Events

May 17, 2012

Air Fest 2012: Aerial Fire Fighting


10 Tanker Air Carrier DC10

Highly regarded for their durability as passenger and cargo airliners, DC10s are modified by the 10 Tanker Air Carrier company and operated as very effective aerial fire-fighting tankers.

Following four years of development, testing, and certification by U.S. federal and state regulatory agencies, 10 Tanker has operated since 2006 in California, Washington state and Victoria Australia.

Capable of carrying 11,600 gallons of retardant, gel, foam, or water in its constant-flow external tank system, the DC10 has consistently proven to be effective.

Fire fighting experts have stated that this innovative tool for aerial fire fighting is a real “game changer” due to the volume carried, jet speed, and rapid turn-around capabilities. Cockpit controls permit full or partial loads to be dropped in numerous quantities and coverage levels as required by incident commanders. Operations dovetail smoothly with conventional aerial and ground assets.

www.10tanker.com

 

Lockheed C130

A MAFFS (Modular Airborne FireFighting System) unit is a 3,000 gallon pressurized tank installed on a military Lockheed C-130 cargo/utility aircraft. Crewed by a pilot, co-pilot and flight engineer, the craft has a cruising speed of 275 miles per hour.

Retardant or water is dropped out of the tank in under five seconds through two tubes at the rear of the plane or through one tube out of the side in the newer models. The retardant dropped can cover an area of one quarter mile long and 60 feet wide to act as a fire barrier.

The objective of the MAFFS program is to provide additional emergency aircraft to supplement the existing airtankers during major fire sieges. The MAFFS is not used for initial attack.

Congress established the MAFFS program after the 1970 Laguna Fire overwhelmed the existing aviation fire fighting resources. The U.S. Forest Service was directed to develop a program in cooperation with the Air National Guard and Air Force Reserve to produce the equipment, training and operational procedures to integrate military air tankers into the national response system.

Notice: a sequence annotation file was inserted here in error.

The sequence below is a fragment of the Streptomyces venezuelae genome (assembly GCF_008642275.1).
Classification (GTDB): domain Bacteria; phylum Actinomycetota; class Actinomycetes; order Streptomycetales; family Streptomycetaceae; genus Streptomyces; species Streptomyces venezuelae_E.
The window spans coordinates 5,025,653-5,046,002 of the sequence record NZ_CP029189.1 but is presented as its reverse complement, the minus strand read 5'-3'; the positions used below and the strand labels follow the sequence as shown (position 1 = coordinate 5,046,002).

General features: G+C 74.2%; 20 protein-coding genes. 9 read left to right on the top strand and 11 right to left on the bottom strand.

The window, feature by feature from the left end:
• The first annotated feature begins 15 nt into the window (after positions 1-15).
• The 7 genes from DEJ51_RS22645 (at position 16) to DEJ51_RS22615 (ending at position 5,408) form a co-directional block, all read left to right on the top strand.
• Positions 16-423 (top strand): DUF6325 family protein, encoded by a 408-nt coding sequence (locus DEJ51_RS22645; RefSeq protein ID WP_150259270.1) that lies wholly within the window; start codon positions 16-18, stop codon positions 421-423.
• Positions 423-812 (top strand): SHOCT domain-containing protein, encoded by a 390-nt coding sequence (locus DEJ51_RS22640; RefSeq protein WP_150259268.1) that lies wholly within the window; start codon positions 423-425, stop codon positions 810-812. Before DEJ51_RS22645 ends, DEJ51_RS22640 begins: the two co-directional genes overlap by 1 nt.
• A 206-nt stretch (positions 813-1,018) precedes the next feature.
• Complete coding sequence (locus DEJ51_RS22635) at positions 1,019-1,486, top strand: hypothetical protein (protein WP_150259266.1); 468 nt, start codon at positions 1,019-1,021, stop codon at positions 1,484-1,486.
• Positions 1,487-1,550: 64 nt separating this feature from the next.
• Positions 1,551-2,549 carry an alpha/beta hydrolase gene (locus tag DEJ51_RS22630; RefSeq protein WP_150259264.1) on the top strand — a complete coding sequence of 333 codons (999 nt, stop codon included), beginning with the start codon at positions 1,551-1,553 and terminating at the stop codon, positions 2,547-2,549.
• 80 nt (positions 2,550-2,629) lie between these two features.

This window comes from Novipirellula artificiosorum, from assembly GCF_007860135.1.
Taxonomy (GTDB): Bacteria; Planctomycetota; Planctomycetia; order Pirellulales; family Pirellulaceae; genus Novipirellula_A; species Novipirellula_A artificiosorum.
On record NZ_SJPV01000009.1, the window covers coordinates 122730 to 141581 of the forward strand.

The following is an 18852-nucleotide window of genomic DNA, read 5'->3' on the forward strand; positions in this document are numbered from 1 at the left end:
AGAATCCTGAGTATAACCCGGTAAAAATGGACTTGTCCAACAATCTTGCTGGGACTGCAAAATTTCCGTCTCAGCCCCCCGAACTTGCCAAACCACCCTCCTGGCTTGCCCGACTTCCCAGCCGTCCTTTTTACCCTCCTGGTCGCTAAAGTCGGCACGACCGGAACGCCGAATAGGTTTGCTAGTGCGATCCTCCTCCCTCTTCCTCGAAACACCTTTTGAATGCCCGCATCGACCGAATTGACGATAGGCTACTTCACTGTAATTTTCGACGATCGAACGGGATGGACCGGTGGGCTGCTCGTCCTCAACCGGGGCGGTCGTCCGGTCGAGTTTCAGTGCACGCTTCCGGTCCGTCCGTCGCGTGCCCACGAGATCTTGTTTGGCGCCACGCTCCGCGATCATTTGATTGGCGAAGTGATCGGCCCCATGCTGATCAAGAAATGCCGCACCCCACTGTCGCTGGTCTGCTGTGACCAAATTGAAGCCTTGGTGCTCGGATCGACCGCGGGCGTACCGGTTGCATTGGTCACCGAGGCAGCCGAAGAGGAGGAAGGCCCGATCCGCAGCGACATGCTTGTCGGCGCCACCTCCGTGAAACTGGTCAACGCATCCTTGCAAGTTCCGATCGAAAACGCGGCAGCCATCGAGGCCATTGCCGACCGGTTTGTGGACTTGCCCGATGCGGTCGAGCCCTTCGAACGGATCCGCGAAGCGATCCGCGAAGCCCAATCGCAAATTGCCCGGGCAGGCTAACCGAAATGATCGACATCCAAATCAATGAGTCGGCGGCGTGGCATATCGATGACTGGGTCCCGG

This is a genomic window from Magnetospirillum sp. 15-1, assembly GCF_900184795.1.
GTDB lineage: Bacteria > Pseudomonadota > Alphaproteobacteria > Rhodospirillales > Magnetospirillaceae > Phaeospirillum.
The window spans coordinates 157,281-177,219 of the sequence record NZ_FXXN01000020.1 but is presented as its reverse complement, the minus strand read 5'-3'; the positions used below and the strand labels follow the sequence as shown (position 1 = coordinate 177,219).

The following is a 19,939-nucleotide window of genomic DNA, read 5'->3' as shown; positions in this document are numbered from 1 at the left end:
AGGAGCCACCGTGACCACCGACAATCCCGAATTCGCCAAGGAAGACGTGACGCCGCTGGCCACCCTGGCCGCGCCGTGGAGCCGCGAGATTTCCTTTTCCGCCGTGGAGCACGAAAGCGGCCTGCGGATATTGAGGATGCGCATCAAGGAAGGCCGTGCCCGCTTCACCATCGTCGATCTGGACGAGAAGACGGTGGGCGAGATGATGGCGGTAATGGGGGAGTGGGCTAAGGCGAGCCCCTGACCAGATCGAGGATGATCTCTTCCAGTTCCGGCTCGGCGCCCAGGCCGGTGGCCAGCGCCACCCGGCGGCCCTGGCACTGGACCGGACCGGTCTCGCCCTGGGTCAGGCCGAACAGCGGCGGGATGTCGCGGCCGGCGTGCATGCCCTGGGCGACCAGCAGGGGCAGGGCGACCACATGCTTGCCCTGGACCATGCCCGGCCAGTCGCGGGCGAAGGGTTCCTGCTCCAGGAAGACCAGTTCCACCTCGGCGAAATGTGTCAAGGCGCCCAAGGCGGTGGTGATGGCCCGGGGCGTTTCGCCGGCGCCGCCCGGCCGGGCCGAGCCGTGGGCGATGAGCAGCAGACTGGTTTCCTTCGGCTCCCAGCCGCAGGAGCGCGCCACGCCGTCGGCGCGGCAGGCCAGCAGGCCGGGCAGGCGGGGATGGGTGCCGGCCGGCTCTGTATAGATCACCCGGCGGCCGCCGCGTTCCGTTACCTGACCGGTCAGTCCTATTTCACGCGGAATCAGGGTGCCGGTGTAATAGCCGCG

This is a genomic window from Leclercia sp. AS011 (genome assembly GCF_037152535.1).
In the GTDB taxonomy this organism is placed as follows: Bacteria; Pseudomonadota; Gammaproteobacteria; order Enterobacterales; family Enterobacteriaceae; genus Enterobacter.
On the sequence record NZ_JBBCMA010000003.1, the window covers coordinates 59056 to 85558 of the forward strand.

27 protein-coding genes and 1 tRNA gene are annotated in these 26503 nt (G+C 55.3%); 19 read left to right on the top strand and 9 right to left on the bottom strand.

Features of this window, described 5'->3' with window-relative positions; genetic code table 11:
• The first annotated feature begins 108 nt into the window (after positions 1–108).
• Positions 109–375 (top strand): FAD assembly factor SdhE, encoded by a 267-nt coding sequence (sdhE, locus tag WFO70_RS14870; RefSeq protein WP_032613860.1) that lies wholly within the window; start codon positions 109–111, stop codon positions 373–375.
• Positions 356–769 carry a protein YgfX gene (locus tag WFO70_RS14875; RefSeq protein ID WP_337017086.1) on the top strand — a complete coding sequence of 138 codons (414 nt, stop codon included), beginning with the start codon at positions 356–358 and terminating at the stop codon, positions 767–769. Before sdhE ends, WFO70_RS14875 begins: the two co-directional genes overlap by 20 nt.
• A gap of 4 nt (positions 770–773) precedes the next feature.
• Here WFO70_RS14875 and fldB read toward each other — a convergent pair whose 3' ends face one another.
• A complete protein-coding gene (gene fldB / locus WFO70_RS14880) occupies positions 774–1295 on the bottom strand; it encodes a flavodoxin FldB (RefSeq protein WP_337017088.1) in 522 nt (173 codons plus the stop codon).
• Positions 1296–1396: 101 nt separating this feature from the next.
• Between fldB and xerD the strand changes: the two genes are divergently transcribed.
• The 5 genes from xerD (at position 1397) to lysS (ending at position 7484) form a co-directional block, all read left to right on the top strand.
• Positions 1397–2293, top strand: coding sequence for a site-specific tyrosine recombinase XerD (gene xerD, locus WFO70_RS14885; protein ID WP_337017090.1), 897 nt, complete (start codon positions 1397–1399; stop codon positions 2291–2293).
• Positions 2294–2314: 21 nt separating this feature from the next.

In 2009 the MAFFS 2 was unveiled as the next-generation portable retardant dispersal system. The MAFFS 2 is more efficient and effective in its retardant dropping capabilities.




All of this week's top headlines to your email every Friday.


 
 

 
U.S. Air Force photo/Megan Crusher

Air Force JROTC cadets graduate Summer Leadership School

U.S. Air Force photo/Megan Crusher Air Force JROTC cadets from Rancho Verde High School in Moreno Valley and Arlington High School in Riverside, graduate from a two week Summer Leadership School, held at March Air Reserve Base,...
 
 
U.S. Air Force photo/Senior Airman Russell S. McMillan

Airmen attend second annual Norton-March reunion

U.S. Air Force photo/Senior Airman Russell S. McMillan Senior Master Sgt. Paul Mitt, detachment chief, 163rd Reconnaissance Wing, answers questions about the MQ-9 Reaper at March Air Reserve Base on June 20. Members of the Nort...
 
 
Halle-Berry

Halle Berry Connects With the U.S. Military

Halle Berry stars in the Science-Fiction show “Extant,” which just began its second season. Finding out someone values and appreciates what you do can keep you floating at cloud level for weeks, especially when the someone ...
 

 
Courtesy photo

Charles “Chuck” Flood, Satellite Services, Inc., passed away unexpectedly, June 17, 2015

Courtesy photo Chuck Flood: March 16, 1963 – June 17, 2015 Flood had been employed by SSI since February, 2005. He had been the fire truck mechanic, responsible for over 15 fire fighting vehicles at Edwards Air Force Base and...
 
 
Watchara Phomicinda — LA Daily News staff  photographer

March honor guard gives final honors to America’s veterans

(Final in a two-part series on honor guard, reprinted with permission) Watchara Phomicinda — LA Daily News staff photographer Brittarose Morgan, 77, right, wife of the late Airman First Class Roland Morgan with daughter, Kym ...
 
 
HBI-photo

Fitness at a glance – It’s all about timing!

Ever notice how your anxiety tends to increase around your fitness assessment time (FA)? It is amazing that in 20 minutes (or less) your FA is over, but your anxiety level has cumulatively increased over the 30-90 days (or more...
 




0 Comments


Be the first to comment!


Leave a Reply

Your email address will not be published. Required fields are marked *

You may use these HTML tags and attributes: <a href="" title=""> <abbr title=""> <acronym title=""> <b> <blockquote cite=""> <cite> <code> <del datetime=""> <em> <i> <q cite=""> <s> <strike> <strong>